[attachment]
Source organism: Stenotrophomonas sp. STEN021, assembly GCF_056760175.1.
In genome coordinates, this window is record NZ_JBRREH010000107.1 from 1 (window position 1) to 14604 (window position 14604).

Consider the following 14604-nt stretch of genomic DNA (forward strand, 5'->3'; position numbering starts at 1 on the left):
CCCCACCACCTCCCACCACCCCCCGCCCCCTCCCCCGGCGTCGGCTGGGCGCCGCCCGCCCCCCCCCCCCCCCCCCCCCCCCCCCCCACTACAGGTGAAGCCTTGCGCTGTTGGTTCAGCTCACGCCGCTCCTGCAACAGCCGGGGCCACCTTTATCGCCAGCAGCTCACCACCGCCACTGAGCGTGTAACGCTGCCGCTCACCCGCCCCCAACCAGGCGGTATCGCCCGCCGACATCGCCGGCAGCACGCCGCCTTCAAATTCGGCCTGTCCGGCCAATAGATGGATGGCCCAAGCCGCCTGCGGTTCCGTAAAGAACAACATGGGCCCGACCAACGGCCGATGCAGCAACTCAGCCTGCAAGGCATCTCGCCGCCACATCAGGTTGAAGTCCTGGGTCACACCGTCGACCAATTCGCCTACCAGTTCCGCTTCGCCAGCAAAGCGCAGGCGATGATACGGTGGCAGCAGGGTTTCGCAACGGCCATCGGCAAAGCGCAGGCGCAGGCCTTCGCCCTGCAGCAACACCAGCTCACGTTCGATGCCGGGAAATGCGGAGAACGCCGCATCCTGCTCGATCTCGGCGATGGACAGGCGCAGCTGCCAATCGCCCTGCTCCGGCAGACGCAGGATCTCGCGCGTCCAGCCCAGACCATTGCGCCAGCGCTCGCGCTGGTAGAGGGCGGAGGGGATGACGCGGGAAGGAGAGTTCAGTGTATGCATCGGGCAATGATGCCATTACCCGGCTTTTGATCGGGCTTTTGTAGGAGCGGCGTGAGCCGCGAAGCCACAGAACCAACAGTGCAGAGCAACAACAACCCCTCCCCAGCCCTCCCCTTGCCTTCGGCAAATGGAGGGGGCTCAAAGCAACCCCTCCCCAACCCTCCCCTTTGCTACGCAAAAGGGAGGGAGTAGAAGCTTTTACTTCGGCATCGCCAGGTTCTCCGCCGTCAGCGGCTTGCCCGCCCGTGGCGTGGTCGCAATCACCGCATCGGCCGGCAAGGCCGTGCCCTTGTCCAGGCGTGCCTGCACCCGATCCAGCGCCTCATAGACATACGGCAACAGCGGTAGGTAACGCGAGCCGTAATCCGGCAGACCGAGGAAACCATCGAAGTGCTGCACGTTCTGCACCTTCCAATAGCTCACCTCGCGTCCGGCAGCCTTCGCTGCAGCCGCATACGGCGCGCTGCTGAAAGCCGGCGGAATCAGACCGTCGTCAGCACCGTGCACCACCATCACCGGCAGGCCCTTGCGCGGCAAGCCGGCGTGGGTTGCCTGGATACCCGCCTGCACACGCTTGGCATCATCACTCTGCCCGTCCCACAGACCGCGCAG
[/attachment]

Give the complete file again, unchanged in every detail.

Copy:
Source organism: Stenotrophomonas sp. STEN021, assembly GCF_056760175.1.
In genome coordinates, this window is record NZ_JBRREH010000107.1 from 1 (window position 1) to 14604 (window position 14604).

Consider the following 14604-nt stretch of genomic DNA (forward strand, 5'->3'; position numbering starts at 1 on the left):
CCCCACCACCTCCCACCACCCCCCGCCCCCTCCCCCGGCGTCGGCTGGGCGCCGCCCGCCCCCCCCCCCCCCCCCCCCCCCCCCCCCACTACAGGTGAAGCCTTGCGCTGTTGGTTCAGCTCACGCCGCTCCTGCAACAGCCGGGGCCACCTTTATCGCCAGCAGCTCACCACCGCCACTGAGCGTGTAACGCTGCCGCTCACCCGCCCCCAACCAGGCGGTATCGCCCGCCGACATCGCCGGCAGCACGCCGCCTTCAAATTCGGCCTGTCCGGCCAATAGATGGATGGCCCAAGCCGCCTGCGGTTCCGTAAAGAACAACATGGGCCCGACCAACGGCCGATGCAGCAACTCAGCCTGCAAGGCATCTCGCCGCCACATCAGGTTGAAGTCCTGGGTCACACCGTCGACCAATTCGCCTACCAGTTCCGCTTCGCCAGCAAAGCGCAGGCGATGATACGGTGGCAGCAGGGTTTCGCAACGGCCATCGGCAAAGCGCAGGCGCAGGCCTTCGCCCTGCAGCAACACCAGCTCACGTTCGATGCCGGGAAATGCGGAGAACGCCGCATCCTGCTCGATCTCGGCGATGGACAGGCGCAGCTGCCAATCGCCCTGCTCCGGCAGACGCAGGATCTCGCGCGTCCAGCCCAGACCATTGCGCCAGCGCTCGCGCTGGTAGAGGGCGGAGGGGATGACGCGGGAAGGAGAGTTCAGTGTATGCATCGGGCAATGATGCCATTACCCGGCTTTTGATCGGGCTTTTGTAGGAGCGGCGTGAGCCGCGAAGCCACAGAACCAACAGTGCAGAGCAACAACAACCCCTCCCCAGCCCTCCCCTTGCCTTCGGCAAATGGAGGGGGCTCAAAGCAACCCCTCCCCAACCCTCCCCTTTGCTACGCAAAAGGGAGGGAGTAGAAGCTTTTACTTCGGCATCGCCAGGTTCTCCGCCGTCAGCGGCTTGCCCGCCCGTGGCGTGGTCGCAATCACCGCATCGGCCGGCAAGGCCGTGCCCTTGTCCAGGCGTGCCTGCACCCGATCCAGCGCCTCATAGACATACGGCAACAGCGGTAGGTAACGCGAGCCGTAATCCGGCAGACCGAGGAAACCATCGAAGTGCTGCACGTTCTGCACCTTCCAATAGCTCACCTCGCGTCCGGCAGCCTTCGCTGCAGCCGCATACGGCGCGCTGCTGAAAGCCGGCGGAATCAGACCGTCGTCAGCACCGTGCACCACCATCACCGGCAGGCCCTTGCGCGGCAAGCCGGCGTGGGTTGCCTGGATACCCGCCTGCACACGCTTGGCATCATCACTCTGCCCGTCCCACAGACCGCGCAG